I thought about asking my urogyne about taking a daily dose of macrodantin to prevent UTIs. I just hate the idea of being in anti-b's for any extended period of time as we can them become resistant to them. I hate this disease. I honestly think the infections are because of the IC itself. I mean since out bladders are damaged it makes us more suseptible to picking up an infection. Probably any little bit of bacteria that gets in can take hold quickly because our bladders are in such a weakend state and it makes it easy for the bacteria to multiply. Just a thought.
            Jen

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            • #7
              Jen,

              I don't think you can trust that the usual lab test of 24-48 hours can find ALL bacteria and that is why I advocate a broth culture. Some bacteria does not grow in 48 hours. I don't know whether bacteria are the whole story but at least ALL species should be found. Our reseach found Enterococcus in a majority of patients and a sensitivity test should be done whenever any kind of bacteria is found. Some species of bacteria require antibiotics that are not the usual UTI type.

              I have posted this several times but will repeat. UCLA is developing a high tech test to find UTI bacteria since they realize that the typical agar plate is not adequate:
              http://jcm.asm.org/cgi/content/abstract/44/2/561

              Why would they develop a new test if they feel the current testing is adequate?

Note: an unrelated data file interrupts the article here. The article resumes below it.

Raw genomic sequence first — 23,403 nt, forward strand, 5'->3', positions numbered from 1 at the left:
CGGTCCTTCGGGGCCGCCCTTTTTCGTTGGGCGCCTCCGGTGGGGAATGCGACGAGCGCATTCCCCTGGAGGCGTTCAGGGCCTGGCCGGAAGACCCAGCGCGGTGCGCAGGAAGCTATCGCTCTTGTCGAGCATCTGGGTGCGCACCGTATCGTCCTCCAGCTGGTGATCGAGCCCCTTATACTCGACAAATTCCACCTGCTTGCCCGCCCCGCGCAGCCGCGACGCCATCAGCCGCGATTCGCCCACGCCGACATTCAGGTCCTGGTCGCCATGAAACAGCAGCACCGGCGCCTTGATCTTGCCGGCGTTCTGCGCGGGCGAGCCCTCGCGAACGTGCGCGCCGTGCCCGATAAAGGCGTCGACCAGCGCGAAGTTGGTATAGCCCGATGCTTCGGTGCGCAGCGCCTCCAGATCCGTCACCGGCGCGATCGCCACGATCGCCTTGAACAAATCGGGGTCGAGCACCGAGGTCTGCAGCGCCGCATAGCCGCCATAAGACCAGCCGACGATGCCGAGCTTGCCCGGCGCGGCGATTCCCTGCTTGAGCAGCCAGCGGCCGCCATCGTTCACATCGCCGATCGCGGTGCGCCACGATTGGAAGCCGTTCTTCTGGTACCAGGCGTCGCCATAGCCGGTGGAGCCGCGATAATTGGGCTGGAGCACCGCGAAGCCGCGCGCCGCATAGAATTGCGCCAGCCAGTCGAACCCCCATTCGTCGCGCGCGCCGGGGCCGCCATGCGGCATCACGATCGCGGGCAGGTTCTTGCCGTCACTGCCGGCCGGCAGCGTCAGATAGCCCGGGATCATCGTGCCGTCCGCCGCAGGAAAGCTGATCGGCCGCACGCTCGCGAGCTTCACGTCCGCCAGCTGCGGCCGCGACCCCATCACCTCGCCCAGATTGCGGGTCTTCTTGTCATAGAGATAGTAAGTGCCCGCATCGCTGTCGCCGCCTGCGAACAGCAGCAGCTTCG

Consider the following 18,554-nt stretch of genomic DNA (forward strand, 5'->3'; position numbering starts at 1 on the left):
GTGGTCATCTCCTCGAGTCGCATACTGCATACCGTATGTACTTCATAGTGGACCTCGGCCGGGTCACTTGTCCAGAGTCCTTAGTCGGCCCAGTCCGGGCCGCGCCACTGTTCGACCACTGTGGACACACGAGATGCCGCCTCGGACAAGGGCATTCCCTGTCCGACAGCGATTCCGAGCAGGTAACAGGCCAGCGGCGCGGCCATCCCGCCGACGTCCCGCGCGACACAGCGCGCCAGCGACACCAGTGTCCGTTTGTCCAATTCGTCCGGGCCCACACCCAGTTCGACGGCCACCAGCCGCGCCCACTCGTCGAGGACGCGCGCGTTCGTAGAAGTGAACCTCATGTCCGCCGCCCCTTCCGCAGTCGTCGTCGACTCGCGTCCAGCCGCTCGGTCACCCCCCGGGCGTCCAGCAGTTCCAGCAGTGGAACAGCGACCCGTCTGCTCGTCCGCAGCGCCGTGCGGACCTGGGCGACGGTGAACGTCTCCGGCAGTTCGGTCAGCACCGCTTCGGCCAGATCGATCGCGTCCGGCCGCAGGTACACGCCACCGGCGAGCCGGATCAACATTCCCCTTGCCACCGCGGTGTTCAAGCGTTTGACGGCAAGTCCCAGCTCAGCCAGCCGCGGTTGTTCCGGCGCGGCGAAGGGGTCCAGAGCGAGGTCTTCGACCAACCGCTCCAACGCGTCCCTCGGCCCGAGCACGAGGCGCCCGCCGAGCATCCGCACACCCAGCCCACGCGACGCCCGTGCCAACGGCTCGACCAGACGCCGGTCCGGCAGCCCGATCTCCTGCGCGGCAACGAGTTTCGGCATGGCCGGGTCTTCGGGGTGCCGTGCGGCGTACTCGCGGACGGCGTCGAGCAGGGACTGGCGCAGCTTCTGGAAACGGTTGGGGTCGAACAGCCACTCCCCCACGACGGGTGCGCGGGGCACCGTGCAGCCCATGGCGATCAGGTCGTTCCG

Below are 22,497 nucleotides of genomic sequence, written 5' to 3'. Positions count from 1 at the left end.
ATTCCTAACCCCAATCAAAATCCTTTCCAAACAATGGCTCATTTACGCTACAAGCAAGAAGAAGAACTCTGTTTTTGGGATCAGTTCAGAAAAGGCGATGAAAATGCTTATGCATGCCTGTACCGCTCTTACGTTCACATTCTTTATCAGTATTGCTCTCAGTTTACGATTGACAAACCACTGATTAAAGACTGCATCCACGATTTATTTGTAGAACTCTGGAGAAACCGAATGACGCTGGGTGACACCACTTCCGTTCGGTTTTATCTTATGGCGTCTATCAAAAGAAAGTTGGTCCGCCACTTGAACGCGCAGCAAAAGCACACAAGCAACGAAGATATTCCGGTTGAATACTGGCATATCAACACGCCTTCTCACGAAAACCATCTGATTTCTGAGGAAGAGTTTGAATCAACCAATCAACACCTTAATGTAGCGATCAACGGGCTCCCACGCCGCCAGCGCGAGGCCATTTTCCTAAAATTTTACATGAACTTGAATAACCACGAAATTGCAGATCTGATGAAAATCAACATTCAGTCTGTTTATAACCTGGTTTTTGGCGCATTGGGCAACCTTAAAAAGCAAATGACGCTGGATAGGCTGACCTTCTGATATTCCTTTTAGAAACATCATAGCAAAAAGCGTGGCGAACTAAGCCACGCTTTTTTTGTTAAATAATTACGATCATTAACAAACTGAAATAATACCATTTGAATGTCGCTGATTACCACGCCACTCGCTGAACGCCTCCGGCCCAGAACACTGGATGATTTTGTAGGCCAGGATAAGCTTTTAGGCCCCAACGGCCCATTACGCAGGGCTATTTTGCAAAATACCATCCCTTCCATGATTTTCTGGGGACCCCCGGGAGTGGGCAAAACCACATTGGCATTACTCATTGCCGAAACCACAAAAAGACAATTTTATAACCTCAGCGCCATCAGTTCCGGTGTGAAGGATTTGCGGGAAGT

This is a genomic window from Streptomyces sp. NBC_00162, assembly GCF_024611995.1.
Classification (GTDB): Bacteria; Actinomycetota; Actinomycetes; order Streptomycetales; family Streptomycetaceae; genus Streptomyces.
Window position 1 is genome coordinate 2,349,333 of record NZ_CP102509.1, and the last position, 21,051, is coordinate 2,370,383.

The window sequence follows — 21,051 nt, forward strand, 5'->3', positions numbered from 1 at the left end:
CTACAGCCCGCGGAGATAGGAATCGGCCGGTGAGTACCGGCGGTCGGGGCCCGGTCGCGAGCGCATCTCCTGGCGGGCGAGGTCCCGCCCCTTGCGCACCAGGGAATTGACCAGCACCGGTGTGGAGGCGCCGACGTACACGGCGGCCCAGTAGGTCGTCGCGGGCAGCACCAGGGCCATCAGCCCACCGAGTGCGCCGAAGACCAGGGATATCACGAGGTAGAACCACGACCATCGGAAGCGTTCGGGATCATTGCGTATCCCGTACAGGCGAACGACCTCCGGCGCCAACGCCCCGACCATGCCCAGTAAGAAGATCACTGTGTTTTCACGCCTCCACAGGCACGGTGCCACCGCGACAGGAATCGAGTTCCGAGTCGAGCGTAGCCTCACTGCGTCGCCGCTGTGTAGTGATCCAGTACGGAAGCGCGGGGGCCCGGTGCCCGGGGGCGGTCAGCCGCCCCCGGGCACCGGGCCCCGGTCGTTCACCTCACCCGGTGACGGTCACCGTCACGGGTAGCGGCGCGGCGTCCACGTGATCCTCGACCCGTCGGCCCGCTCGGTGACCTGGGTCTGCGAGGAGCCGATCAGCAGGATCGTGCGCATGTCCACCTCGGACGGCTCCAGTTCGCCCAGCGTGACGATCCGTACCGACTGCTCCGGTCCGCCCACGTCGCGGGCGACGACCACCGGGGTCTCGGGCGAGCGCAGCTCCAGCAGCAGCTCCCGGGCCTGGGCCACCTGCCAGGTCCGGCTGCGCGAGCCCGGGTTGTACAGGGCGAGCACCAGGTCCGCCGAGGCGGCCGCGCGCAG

Also, I meant to point out that Hultgren's lab has been using mice in its research that found the pods. Hopefully they will move to human testing. The Japanese used human patients.

              No matter why some of us are susceptible, ALL bacteria should be found and treated correctly. We know many women have bacteria in their bladders without a problem, just as many have H.pylori in their stomachs without ulcers. There are triggers that cause some of us to be susceptible and we hope to figure those out eventually. But it would be helpful if all species were found, at least, and treated as early as possible.

              Martha

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              • #8
                Anyone else have chronic UTIs?

                Thanks for your input everyone - especially Martha. I feel better about my course of treatment.

                It is great to hear from others with IC. I am spending a lot of time reading posts.

                Thank you all for your input.

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                • #9
                  Martha,
                  What dose of antibiotics do you take? Small maintain dose or high dose? How long time have you been on it and how is the improvement so far?

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                  • #10
                    Since everyone is different there is no set dosage, type of antibiotic, or length of treatment for this approach. It depends on the type of bacteria found, what the sensitivity test shows on the culture report and the inidividual (weight, etc.). This is why I recommend working with the nurse practitioner and former patient who specializes in treating IC patients who show bacteria in broth cultures. She is very experienced in this approach since she had infection herself many years ago and by researching learned about the broth culture and how to treat bacterial infections of long-standing. I will say that it requires longer than 10 days or two weeks, and she uses some supplements to help heal the bladder along the way. Each person responds in a different time frame and she will follow your progress and adjust appropriately. She has taught pharmacology so knows meds very well.

                    Hope this helps. Please PM me if you want more information on how to reach her to discuss your own situation.